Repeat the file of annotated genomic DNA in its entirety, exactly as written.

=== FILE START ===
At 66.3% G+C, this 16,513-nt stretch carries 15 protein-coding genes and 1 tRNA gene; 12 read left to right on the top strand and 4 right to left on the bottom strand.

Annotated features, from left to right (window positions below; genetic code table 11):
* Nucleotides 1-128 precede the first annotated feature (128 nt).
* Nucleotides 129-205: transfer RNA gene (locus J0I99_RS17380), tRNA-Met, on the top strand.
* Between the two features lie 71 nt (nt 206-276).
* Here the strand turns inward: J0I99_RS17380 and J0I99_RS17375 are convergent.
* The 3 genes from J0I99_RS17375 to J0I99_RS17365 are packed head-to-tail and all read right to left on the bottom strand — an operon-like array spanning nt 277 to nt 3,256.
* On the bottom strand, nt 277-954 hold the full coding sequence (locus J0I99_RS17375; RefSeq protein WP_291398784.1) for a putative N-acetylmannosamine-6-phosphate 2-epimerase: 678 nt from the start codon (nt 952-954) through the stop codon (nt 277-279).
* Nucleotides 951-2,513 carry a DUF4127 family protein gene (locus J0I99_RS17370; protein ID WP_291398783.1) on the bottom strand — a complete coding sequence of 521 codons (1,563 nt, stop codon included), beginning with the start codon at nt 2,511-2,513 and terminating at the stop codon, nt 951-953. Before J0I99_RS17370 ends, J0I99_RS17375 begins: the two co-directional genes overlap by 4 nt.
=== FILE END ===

At 66.3% G+C, this 16,513-nt stretch carries 15 protein-coding genes and 1 tRNA gene; 12 read left to right on the top strand and 4 right to left on the bottom strand.

Annotated features, from left to right (window positions below; genetic code table 11):
* Nucleotides 1-128 precede the first annotated feature (128 nt).
* Nucleotides 129-205: transfer RNA gene (locus J0I99_RS17380), tRNA-Met, on the top strand.
* Between the two features lie 71 nt (nt 206-276).
* Here the strand turns inward: J0I99_RS17380 and J0I99_RS17375 are convergent.
* The 3 genes from J0I99_RS17375 to J0I99_RS17365 are packed head-to-tail and all read right to left on the bottom strand — an operon-like array spanning nt 277 to nt 3,256.
* On the bottom strand, nt 277-954 hold the full coding sequence (locus J0I99_RS17375; RefSeq protein WP_291398784.1) for a putative N-acetylmannosamine-6-phosphate 2-epimerase: 678 nt from the start codon (nt 952-954) through the stop codon (nt 277-279).
* Nucleotides 951-2,513 carry a DUF4127 family protein gene (locus J0I99_RS17370; protein ID WP_291398783.1) on the bottom strand — a complete coding sequence of 521 codons (1,563 nt, stop codon included), beginning with the start codon at nt 2,511-2,513 and terminating at the stop codon, nt 951-953. Before J0I99_RS17370 ends, J0I99_RS17375 begins: the two co-directional genes overlap by 4 nt.